It’s OK to mark it in whichever way you like.
Who the hell knows what the etiquette is around anniversaries, birthdays and the like? Making it up as you go along apparently seems the best way forward. It’s OK if you want to book the day off work if you think you’ll be an emotional wreck. It’s OK to get your mates out for a drink to raise a glass in memory. On my dad’s birthday, a couple of months after he died, I set off fire lanterns with a couple of friends from university to mark it. One of them hit a car, another caught fire and landed in a tree. Whilst it wasn’t quite how I saw that night ending, I like to think my dad would have laughed at us and our efforts.  

It’s OK to mention them in passing.
At my age, as I tend to discuss plans with my mum and sister, it’s assumed that my parents are divorced but it’s OK to mention someone who’s passed away. Aside from my dad providing a bank of hilarious anecdotes from my lifetime, when it’s new friends who haven’t known me long enough to know better, I’d rather they knew. Some people might feel uncomfortable to mention it, but it’s OK if you do want to.

It’s OK not to feel better straight away.
People may tell you that time is a great healer, to get on with it, to go do something fun to distract yourself and that life goes on. None of this is helpful and it’s OK for things to feel like shit. Deal with things how you want to and if you don’t start feeling better? Seek help. Help is provided to those who are grieving because people need it so never be ashamed to ask for it. (There are links at the bottom of this post).

I know this has been a long one and if you’ve made it to the end, you deserve a medal. This isn’t a comfortable topic to discuss and I do feel like I’ve put a lot of very personal stuff out there so go easy on me in the comments, but I felt like this needed to be shared. These are the things I’ve learnt from personal experience but I think if someone had told me these things at the time, I’d have appreciated it at the time.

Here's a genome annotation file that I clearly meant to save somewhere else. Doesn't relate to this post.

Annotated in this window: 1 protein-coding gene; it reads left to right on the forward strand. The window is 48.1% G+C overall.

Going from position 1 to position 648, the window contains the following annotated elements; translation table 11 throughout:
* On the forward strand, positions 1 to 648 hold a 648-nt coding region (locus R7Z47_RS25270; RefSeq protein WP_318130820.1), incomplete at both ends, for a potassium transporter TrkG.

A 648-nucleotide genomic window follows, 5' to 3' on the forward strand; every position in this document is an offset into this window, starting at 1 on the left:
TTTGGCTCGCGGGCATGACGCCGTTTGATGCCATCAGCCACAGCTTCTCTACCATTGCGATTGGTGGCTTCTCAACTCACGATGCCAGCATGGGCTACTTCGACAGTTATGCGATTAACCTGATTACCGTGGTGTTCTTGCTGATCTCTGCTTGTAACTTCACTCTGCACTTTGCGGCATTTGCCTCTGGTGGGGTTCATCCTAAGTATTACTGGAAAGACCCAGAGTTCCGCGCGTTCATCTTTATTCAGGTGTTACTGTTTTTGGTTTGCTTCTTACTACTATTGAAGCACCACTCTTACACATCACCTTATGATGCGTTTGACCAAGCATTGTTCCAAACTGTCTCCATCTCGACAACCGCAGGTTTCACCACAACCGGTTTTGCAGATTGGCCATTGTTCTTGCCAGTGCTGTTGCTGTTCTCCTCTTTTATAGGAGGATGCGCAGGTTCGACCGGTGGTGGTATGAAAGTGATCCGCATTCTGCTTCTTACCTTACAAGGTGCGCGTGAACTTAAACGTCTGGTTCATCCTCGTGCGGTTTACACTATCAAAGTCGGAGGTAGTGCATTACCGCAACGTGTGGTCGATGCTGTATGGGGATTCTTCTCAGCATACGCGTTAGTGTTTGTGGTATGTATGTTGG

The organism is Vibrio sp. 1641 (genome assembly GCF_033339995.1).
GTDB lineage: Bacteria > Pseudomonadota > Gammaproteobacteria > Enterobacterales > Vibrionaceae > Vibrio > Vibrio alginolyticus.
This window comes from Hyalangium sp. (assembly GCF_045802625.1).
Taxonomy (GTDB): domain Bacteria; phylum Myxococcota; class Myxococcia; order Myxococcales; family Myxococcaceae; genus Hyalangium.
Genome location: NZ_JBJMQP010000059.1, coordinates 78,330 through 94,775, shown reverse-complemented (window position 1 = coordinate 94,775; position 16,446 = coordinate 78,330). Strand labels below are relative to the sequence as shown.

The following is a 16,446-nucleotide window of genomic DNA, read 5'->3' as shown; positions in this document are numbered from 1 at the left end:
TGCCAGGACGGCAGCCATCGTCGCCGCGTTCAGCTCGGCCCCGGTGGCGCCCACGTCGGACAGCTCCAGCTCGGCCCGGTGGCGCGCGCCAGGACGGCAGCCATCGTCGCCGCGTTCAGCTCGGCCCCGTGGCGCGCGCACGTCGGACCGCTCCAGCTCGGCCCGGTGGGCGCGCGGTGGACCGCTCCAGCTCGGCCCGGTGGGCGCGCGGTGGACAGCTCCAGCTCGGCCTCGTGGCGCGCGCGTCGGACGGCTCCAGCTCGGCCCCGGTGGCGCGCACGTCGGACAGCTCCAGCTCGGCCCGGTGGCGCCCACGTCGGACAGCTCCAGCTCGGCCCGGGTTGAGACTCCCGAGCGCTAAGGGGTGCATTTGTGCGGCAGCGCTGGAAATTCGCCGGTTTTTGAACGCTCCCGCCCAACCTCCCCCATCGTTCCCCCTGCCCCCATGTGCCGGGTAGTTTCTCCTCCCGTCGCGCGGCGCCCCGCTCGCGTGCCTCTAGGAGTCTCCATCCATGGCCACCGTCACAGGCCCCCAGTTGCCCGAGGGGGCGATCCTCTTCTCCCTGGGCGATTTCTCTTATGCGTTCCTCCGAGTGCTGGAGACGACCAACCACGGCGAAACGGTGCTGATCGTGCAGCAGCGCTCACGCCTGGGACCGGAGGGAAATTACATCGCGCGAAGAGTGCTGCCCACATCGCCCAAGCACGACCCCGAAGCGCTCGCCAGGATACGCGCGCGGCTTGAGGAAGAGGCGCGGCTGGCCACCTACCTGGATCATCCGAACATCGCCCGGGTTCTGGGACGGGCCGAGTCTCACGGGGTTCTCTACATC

If you are going through grief right now and need someone to talk to, here are some contact details of charities who will be able to help:

For adults - Cruse Bereavement Care - 0808 808 1677

For children and teens - Grief Encounter - 020 8371 8455
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2 comments

  1. As much as you were nervous to write this, which you shouldn't of been but I can appreciate why, I'm nervous to comment, but feel like I should.
    You've touched a subject that I have ummed and ahhed over writing about for 2 years.
    A really lovely post though Lizi, so well written and I applaud you for having the bravery to write it. I hope in some way that it gives a little closure to you, though, I honestly believe that you'll never not grieve. And that's OK.
    I think in regards to the comment about looking after yourself, it's so true. And from a personal point for me, it's taken a while for me to think for myself. Sometimes I'd always question what mum or dad would do. Or, I need to do this for mum or dad. When really, I know, if they could, they'd be telling me to do what I want. Not what I think they'd want.
    We definitely all deal differently. I'm really open about my situation. Though, it's not something I tell everyone, as I don't want pitty, but it's something that all my friends know about and they know I'm OK with it all. :)

    Thinking of you today.x

    Caroline.x

    ReplyDelete